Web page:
Westport artist to ‘eradicate gun violence’ with sneaker auction

For 16 years, Linda Colletta painted large-scale backdrops – “set walls” – for concerts and TV events on MTV and VH1. She has worked on background set designs for shows like the Grammys and special star performances. If you’ve been to a Pearl Jam, Coldplay, Green Day, Pink, Paul McCartney, Michael Jackson, Brittney Spears, Ozzie Osbourne, Jennifer Lopez or Dave Matthews concert, you’ve probably seen his work – without even thinking about it.

“It’s a very specific niche,” notes Colletta, a graduate of the Parson School of Design. It was fun and glamorous – but not conducive to a “normal schedule”. When her first child was born, she and her then-husband moved to Westport. He was a sailor; for her, the city was an ideal place to start creating her own works.


Although she no longer designs large sets, Colletta’s work is still large in scale. Working primarily in acrylics, but also with mixed media – now including fabric arts – she is an abstract expressionist. She will paint on canvas, tear her work into strips, then weave it. “It’s very textual,” she notes.

For several years Colletta exhibited at the Westport Festival of Fine Arts. It was a good way to meet other artists and buyers, and to discover your own style. She then found a studio in the American Fabric Arts Building in Bridgeport. She began exhibiting in mainstream galleries – and as far away as Basel, Switzerland. Today, the artist works with local interior designers. She sells directly to them and also has a strong presence on Instagram.

Before COVID, Colletta opened three pop-up studios in Westport. These were solo exhibitions in rented showcases and attracted a lot of attention.

This spring, she sought space for another pop-up. David Waldman – owner of many city center properties including Bedford Square – has offered her space until September in his new building on Elm Street, between Brooks Corner and Serena & Lily.

It was perfect for a concept she had had since living in New York: an “open studio.” Passers-by could stop, watch her make art, and learn about Abstract Expressionism from her.

Since its opening at the end of April, the concept of Colletta has worked well. Many people stopped by – including families with young children, who recently moved here from Manhattan and Brooklyn. They are used to studios like these and bring “a lot of energy”.

Although Colletta has always been interested in politics, issues such as reproductive rights have rarely been part of her art. However, recent gun violence in places like Buffalo, NY and Uvalde, Texas has prompted her to act. “I want to contribute something,” she said.

His contribution comes in an unusual way: his sneakers.

Her shoes have long been part of her artistic approach. They are covered in paint – and for some reason visitors to his studio often ask to buy them.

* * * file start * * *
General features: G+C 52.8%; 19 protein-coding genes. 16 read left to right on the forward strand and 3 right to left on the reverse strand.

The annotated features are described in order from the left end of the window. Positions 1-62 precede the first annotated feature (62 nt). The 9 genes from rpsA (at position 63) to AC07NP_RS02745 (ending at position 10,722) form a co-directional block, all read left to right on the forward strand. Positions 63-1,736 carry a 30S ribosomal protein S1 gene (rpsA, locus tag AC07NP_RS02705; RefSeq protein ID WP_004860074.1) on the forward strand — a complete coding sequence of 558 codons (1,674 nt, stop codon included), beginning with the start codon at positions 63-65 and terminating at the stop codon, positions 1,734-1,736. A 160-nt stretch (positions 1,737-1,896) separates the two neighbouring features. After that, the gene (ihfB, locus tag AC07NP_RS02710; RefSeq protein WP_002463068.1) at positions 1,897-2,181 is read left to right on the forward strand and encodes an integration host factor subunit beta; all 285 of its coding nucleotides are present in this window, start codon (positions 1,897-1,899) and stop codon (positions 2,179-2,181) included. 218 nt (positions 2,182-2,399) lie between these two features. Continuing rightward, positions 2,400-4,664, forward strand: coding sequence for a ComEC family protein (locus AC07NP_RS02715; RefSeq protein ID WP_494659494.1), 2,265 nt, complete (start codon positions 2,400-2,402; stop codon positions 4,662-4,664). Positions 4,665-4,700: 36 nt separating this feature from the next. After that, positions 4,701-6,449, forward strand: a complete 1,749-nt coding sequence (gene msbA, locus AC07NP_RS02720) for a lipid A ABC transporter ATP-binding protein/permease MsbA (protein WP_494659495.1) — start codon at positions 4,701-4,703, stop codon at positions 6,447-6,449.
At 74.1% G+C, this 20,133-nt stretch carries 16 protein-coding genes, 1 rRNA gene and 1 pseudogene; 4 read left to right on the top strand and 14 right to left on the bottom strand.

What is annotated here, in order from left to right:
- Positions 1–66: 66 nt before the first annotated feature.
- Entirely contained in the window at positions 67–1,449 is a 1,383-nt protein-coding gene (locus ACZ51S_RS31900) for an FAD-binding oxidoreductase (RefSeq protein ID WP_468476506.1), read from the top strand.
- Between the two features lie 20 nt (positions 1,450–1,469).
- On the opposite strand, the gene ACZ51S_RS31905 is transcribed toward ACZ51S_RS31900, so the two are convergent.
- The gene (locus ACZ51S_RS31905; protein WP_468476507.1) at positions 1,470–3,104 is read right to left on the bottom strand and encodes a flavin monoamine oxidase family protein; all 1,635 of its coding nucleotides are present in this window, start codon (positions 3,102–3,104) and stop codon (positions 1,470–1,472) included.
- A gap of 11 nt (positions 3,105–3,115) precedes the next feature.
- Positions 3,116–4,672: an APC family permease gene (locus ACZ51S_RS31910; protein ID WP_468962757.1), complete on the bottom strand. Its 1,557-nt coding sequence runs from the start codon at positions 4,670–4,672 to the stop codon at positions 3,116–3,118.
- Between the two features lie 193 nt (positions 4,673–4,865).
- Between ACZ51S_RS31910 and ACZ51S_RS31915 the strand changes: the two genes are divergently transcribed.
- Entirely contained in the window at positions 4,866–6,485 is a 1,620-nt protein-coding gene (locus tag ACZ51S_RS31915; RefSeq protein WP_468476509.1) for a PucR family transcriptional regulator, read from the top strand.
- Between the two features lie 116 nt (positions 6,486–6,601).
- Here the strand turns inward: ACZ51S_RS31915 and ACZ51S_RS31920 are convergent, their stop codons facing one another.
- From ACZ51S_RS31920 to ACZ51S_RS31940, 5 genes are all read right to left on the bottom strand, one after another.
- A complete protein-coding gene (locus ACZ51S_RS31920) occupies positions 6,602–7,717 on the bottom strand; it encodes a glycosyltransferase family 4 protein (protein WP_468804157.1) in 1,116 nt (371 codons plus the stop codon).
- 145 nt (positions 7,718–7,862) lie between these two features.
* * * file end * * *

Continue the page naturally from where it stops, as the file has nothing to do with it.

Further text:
Until now, she has always said no.

But she realized she could help by mounting and enclosing her Vans sneakers in a plexiglass box, then auctioning them off. She will do this from 7 p.m. to 9 p.m. on July 7. The event is called “Stomp Out Gun Violence” – a reference not just to its purpose, but to the sneakers that can help stomp. Eleven Vans will be sold to the highest bidders, along with tote bags created from ripped jeans by Colletta. Guest speakers will add impact to the evening.

Colletta did a lot of research to find a suitable recipient of the funds. She chose Moms Demand Action. The grassroots movement is working to pass tougher gun laws and close the loopholes. It is community-based and includes business leaders. Founded by a mother of five the day after the Sandy Hook massacre, her online conversation now includes not just moms but also dads, college students and survivors of gun violence. He is part of Everytown for Gun Safety, the nation’s largest gun violence prevention group, with more than 8 million members.

Colletta defines herself as “just an ordinary person who cares about art and helps people. Two years ago, during Black Lives Matter, I asked myself: ‘What can I do?’ As a privileged white person, this is a difficult question to answer.

“I’ve learned that the answer is to educate myself, to take a stand where I can, and to teach my children to be good and righteous people.

“But it’s not about me. It’s a way to raise money for a great organization. They’re the experts. I’m just using my art to help as much as I can.

(Linda Colletta Art is at 33 Elm Street, Westport. Reservations are not required for the July 7 event, but RSVPs are requested to help with planning. Email [email protected] )

Dan Woog is a writer from Westport. His new “Calendar Close-up” column appears every Friday and dives into one of Westport’s upcoming community events. He can be contacted at [email protected] His personal blog is danwoog06880.com.

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